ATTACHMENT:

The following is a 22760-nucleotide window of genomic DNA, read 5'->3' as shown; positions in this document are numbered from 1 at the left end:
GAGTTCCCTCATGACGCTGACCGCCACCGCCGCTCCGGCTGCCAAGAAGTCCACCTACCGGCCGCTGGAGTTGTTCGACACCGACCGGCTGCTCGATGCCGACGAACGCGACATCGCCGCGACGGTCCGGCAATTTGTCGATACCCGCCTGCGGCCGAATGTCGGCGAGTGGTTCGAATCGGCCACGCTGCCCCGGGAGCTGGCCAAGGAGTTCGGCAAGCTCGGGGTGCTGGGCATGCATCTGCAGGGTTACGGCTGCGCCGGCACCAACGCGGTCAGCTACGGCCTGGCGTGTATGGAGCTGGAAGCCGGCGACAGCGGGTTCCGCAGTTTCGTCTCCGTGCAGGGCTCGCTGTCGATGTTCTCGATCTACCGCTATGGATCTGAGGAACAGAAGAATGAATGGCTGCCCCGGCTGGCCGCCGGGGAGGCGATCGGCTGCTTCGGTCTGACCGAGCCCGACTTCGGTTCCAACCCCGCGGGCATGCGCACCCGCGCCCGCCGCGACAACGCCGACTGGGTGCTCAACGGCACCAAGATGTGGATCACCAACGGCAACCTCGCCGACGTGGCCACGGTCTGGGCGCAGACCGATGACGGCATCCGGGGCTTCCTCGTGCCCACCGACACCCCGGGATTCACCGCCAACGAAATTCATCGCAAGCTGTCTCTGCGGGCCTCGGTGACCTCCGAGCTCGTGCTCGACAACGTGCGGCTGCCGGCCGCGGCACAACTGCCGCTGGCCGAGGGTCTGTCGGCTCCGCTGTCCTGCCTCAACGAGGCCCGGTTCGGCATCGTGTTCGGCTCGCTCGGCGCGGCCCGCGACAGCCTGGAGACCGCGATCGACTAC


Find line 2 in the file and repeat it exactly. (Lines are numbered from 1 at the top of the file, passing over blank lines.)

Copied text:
GAGTTCCCTCATGACGCTGACCGCCACCGCCGCTCCGGCTGCCAAGAAGTCCACCTACCGGCCGCTGGAGTTGTTCGACACCGACCGGCTGCTCGATGCCGACGAACGCGACATCGCCGCGACGGTCCGGCAATTTGTCGATACCCGCCTGCGGCCGAATGTCGGCGAGTGGTTCGAATCGGCCACGCTGCCCCGGGAGCTGGCCAAGGAGTTCGGCAAGCTCGGGGTGCTGGGCATGCATCTGCAGGGTTACGGCTGCGCCGGCACCAACGCGGTCAGCTACGGCCTGGCGTGTATGGAGCTGGAAGCCGGCGACAGCGGGTTCCGCAGTTTCGTCTCCGTGCAGGGCTCGCTGTCGATGTTCTCGATCTACCGCTATGGATCTGAGGAACAGAAGAATGAATGGCTGCCCCGGCTGGCCGCCGGGGAGGCGATCGGCTGCTTCGGTCTGACCGAGCCCGACTTCGGTTCCAACCCCGCGGGCATGCGCACCCGCGCCCGCCGCGACAACGCCGACTGGGTGCTCAACGGCACCAAGATGTGGATCACCAACGGCAACCTCGCCGACGTGGCCACGGTCTGGGCGCAGACCGATGACGGCATCCGGGGCTTCCTCGTGCCCACCGACACCCCGGGATTCACCGCCAACGAAATTCATCGCAAGCTGTCTCTGCGGGCCTCGGTGACCTCCGAGCTCGTGCTCGACAACGTGCGGCTGCCGGCCGCGGCACAACTGCCGCTGGCCGAGGGTCTGTCGGCTCCGCTGTCCTGCCTCAACGAGGCCCGGTTCGGCATCGTGTTCGGCTCGCTCGGCGCGGCCCGCGACAGCCTGGAGACCGCGATCGACTAC